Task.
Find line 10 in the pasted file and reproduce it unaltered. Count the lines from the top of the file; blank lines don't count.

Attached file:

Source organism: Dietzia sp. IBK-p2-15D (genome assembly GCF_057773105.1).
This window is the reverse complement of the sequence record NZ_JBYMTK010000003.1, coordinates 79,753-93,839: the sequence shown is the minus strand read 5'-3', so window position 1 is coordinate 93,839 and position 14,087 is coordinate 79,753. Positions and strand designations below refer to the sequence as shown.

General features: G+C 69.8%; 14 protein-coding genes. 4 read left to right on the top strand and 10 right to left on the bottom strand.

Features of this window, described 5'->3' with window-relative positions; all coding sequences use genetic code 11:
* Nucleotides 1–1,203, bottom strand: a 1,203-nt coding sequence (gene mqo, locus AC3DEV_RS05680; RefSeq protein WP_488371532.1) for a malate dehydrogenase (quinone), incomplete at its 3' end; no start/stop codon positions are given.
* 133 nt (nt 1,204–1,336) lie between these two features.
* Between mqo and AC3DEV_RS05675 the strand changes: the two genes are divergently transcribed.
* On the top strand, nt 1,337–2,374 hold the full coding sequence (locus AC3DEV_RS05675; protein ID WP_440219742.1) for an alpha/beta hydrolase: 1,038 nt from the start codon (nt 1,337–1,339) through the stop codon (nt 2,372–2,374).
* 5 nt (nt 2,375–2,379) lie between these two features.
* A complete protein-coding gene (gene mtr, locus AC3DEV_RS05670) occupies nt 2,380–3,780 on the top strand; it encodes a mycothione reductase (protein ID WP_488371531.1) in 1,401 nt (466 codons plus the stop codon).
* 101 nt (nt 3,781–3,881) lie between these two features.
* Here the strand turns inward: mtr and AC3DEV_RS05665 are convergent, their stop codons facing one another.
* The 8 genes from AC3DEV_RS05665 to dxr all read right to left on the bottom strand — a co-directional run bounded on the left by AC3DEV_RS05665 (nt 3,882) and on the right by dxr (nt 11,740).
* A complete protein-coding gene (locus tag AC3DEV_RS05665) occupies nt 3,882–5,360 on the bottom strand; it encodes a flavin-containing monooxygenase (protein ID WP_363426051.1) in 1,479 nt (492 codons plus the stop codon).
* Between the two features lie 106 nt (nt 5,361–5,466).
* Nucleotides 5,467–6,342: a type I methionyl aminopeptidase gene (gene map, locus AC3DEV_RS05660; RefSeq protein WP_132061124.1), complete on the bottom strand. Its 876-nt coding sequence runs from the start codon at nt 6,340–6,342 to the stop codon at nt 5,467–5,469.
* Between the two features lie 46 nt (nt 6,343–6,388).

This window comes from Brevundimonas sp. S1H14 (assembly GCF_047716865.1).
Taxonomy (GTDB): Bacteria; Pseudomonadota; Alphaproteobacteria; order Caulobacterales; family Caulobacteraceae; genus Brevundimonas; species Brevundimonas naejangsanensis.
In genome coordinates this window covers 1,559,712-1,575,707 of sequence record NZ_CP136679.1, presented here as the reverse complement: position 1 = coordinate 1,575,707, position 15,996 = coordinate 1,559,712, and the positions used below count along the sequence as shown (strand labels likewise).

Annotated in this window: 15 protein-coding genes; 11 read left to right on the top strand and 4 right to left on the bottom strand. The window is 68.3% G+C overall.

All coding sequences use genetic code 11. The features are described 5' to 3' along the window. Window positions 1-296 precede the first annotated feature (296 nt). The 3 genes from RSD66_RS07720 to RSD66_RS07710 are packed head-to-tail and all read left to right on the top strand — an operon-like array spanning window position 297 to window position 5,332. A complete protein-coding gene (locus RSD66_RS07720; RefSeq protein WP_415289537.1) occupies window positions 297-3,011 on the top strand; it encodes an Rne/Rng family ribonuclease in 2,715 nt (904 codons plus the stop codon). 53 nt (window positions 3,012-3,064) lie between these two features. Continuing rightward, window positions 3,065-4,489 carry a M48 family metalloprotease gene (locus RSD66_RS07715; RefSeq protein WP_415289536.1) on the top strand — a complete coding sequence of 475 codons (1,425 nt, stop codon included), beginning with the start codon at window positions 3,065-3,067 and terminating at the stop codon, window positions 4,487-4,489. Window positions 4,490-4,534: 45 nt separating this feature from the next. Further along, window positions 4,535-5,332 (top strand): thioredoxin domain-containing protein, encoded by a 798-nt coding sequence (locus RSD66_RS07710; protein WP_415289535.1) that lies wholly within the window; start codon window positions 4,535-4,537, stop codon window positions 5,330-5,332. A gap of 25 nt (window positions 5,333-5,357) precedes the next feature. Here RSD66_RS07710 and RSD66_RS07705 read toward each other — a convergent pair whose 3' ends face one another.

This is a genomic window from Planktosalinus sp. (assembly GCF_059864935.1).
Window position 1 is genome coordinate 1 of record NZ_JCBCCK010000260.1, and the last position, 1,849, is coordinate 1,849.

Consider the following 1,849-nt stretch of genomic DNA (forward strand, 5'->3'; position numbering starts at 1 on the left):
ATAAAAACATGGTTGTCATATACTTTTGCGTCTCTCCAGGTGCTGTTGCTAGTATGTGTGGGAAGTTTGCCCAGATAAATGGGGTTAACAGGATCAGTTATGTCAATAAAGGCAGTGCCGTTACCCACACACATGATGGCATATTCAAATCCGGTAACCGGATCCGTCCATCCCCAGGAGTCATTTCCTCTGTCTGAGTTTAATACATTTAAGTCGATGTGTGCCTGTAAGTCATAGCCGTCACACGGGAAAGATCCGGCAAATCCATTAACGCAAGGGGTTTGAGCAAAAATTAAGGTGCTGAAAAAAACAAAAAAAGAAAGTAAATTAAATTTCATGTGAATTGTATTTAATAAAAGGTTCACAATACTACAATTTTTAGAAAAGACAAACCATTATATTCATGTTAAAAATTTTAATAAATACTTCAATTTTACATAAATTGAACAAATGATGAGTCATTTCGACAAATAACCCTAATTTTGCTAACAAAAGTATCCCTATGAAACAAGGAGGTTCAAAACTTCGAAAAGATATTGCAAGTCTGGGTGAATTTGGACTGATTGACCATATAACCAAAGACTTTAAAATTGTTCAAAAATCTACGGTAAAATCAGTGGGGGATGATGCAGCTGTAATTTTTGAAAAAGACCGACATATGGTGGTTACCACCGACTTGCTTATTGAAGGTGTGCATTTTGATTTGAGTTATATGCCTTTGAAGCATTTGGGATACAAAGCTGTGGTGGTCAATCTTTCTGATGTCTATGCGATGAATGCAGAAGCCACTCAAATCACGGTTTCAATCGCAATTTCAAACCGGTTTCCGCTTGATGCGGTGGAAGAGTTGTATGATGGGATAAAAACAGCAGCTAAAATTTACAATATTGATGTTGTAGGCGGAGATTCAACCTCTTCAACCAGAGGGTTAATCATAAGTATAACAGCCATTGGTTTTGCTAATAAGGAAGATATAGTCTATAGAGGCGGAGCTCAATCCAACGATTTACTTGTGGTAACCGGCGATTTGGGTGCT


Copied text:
* A complete protein-coding gene (gene mtr, locus AC3DEV_RS05670) occupies nt 2,380–3,780 on the top strand; it encodes a mycothione reductase (protein ID WP_488371531.1) in 1,401 nt (466 codons plus the stop codon).